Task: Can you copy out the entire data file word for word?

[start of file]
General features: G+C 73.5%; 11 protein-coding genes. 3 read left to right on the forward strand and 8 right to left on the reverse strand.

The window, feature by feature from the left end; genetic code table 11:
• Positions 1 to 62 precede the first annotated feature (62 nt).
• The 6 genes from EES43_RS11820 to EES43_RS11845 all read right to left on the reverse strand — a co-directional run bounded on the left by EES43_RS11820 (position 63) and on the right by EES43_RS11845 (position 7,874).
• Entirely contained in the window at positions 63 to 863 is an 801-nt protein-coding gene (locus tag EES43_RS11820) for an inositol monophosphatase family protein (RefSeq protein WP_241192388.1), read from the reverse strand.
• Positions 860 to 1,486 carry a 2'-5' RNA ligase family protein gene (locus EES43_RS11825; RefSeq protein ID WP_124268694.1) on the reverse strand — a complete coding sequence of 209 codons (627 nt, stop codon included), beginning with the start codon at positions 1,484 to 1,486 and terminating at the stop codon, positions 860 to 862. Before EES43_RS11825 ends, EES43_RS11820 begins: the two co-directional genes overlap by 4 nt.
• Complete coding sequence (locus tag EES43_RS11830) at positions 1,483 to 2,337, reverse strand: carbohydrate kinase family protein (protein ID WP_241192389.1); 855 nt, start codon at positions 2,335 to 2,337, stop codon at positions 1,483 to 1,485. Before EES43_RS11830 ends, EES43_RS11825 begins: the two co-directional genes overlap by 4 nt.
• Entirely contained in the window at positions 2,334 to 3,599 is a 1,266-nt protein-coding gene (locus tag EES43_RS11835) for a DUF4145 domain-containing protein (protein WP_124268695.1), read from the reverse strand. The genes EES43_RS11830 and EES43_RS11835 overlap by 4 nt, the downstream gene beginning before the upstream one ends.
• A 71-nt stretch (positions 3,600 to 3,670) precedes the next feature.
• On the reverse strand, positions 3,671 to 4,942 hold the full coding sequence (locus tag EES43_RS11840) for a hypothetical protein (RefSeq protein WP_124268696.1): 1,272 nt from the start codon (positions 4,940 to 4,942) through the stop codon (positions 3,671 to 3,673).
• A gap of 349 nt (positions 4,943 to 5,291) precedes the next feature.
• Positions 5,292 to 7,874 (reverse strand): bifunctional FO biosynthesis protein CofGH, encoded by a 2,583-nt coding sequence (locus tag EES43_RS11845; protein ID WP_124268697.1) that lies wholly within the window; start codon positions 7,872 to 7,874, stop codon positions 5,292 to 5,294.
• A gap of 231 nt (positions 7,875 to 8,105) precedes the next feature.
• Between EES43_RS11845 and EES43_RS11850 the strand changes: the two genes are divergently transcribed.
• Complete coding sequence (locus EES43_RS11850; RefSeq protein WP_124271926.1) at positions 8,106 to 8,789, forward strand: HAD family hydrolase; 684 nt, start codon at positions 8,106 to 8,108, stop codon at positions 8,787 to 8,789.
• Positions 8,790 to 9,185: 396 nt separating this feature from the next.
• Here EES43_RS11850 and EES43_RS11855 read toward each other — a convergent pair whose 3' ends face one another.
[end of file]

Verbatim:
General features: G+C 73.5%; 11 protein-coding genes. 3 read left to right on the forward strand and 8 right to left on the reverse strand.

The window, feature by feature from the left end; genetic code table 11:
• Positions 1 to 62 precede the first annotated feature (62 nt).
• The 6 genes from EES43_RS11820 to EES43_RS11845 all read right to left on the reverse strand — a co-directional run bounded on the left by EES43_RS11820 (position 63) and on the right by EES43_RS11845 (position 7,874).
• Entirely contained in the window at positions 63 to 863 is an 801-nt protein-coding gene (locus tag EES43_RS11820) for an inositol monophosphatase family protein (RefSeq protein WP_241192388.1), read from the reverse strand.
• Positions 860 to 1,486 carry a 2'-5' RNA ligase family protein gene (locus EES43_RS11825; RefSeq protein ID WP_124268694.1) on the reverse strand — a complete coding sequence of 209 codons (627 nt, stop codon included), beginning with the start codon at positions 1,484 to 1,486 and terminating at the stop codon, positions 860 to 862. Before EES43_RS11825 ends, EES43_RS11820 begins: the two co-directional genes overlap by 4 nt.
• Complete coding sequence (locus tag EES43_RS11830) at positions 1,483 to 2,337, reverse strand: carbohydrate kinase family protein (protein ID WP_241192389.1); 855 nt, start codon at positions 2,335 to 2,337, stop codon at positions 1,483 to 1,485. Before EES43_RS11830 ends, EES43_RS11825 begins: the two co-directional genes overlap by 4 nt.
• Entirely contained in the window at positions 2,334 to 3,599 is a 1,266-nt protein-coding gene (locus tag EES43_RS11835) for a DUF4145 domain-containing protein (protein WP_124268695.1), read from the reverse strand. The genes EES43_RS11830 and EES43_RS11835 overlap by 4 nt, the downstream gene beginning before the upstream one ends.
• A 71-nt stretch (positions 3,600 to 3,670) precedes the next feature.
• On the reverse strand, positions 3,671 to 4,942 hold the full coding sequence (locus tag EES43_RS11840) for a hypothetical protein (RefSeq protein WP_124268696.1): 1,272 nt from the start codon (positions 4,940 to 4,942) through the stop codon (positions 3,671 to 3,673).
• A gap of 349 nt (positions 4,943 to 5,291) precedes the next feature.
• Positions 5,292 to 7,874 (reverse strand): bifunctional FO biosynthesis protein CofGH, encoded by a 2,583-nt coding sequence (locus tag EES43_RS11845; protein ID WP_124268697.1) that lies wholly within the window; start codon positions 7,872 to 7,874, stop codon positions 5,292 to 5,294.
• A gap of 231 nt (positions 7,875 to 8,105) precedes the next feature.
• Between EES43_RS11845 and EES43_RS11850 the strand changes: the two genes are divergently transcribed.
• Complete coding sequence (locus EES43_RS11850; RefSeq protein WP_124271926.1) at positions 8,106 to 8,789, forward strand: HAD family hydrolase; 684 nt, start codon at positions 8,106 to 8,108, stop codon at positions 8,787 to 8,789.
• Positions 8,790 to 9,185: 396 nt separating this feature from the next.
• Here EES43_RS11850 and EES43_RS11855 read toward each other — a convergent pair whose 3' ends face one another.